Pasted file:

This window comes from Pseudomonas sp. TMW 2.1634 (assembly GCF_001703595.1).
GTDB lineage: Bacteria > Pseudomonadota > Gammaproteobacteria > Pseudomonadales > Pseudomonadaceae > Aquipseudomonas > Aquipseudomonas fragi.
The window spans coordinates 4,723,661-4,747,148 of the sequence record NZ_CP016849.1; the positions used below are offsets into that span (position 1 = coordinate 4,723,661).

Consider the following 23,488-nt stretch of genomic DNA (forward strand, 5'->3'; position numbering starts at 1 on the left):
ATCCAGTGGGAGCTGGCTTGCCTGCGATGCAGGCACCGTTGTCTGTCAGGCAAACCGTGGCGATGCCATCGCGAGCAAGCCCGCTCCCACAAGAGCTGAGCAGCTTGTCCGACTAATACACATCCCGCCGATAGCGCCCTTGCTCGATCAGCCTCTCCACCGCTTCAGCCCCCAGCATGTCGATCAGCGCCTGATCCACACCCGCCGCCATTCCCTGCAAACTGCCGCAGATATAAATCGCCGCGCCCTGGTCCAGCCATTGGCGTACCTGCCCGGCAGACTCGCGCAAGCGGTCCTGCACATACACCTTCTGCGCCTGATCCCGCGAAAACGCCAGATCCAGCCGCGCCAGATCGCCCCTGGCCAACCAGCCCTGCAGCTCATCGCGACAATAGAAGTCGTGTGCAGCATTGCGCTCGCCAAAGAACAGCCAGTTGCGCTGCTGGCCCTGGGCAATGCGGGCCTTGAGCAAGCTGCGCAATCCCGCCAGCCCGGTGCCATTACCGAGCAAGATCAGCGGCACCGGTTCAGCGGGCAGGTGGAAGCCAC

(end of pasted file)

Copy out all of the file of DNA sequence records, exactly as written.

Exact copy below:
This window comes from Pseudomonas sp. TMW 2.1634 (assembly GCF_001703595.1).
GTDB lineage: Bacteria > Pseudomonadota > Gammaproteobacteria > Pseudomonadales > Pseudomonadaceae > Aquipseudomonas > Aquipseudomonas fragi.
The window spans coordinates 4,723,661-4,747,148 of the sequence record NZ_CP016849.1; the positions used below are offsets into that span (position 1 = coordinate 4,723,661).

Consider the following 23,488-nt stretch of genomic DNA (forward strand, 5'->3'; position numbering starts at 1 on the left):
ATCCAGTGGGAGCTGGCTTGCCTGCGATGCAGGCACCGTTGTCTGTCAGGCAAACCGTGGCGATGCCATCGCGAGCAAGCCCGCTCCCACAAGAGCTGAGCAGCTTGTCCGACTAATACACATCCCGCCGATAGCGCCCTTGCTCGATCAGCCTCTCCACCGCTTCAGCCCCCAGCATGTCGATCAGCGCCTGATCCACACCCGCCGCCATTCCCTGCAAACTGCCGCAGATATAAATCGCCGCGCCCTGGTCCAGCCATTGGCGTACCTGCCCGGCAGACTCGCGCAAGCGGTCCTGCACATACACCTTCTGCGCCTGATCCCGCGAAAACGCCAGATCCAGCCGCGCCAGATCGCCCCTGGCCAACCAGCCCTGCAGCTCATCGCGACAATAGAAGTCGTGTGCAGCATTGCGCTCGCCAAAGAACAGCCAGTTGCGCTGCTGGCCCTGGGCAATGCGGGCCTTGAGCAAGCTGCGCAATCCCGCCAGCCCGGTGCCATTACCGAGCAAGATCAGCGGCACCGGTTCAGCGGGCAGGTGGAAGCCAC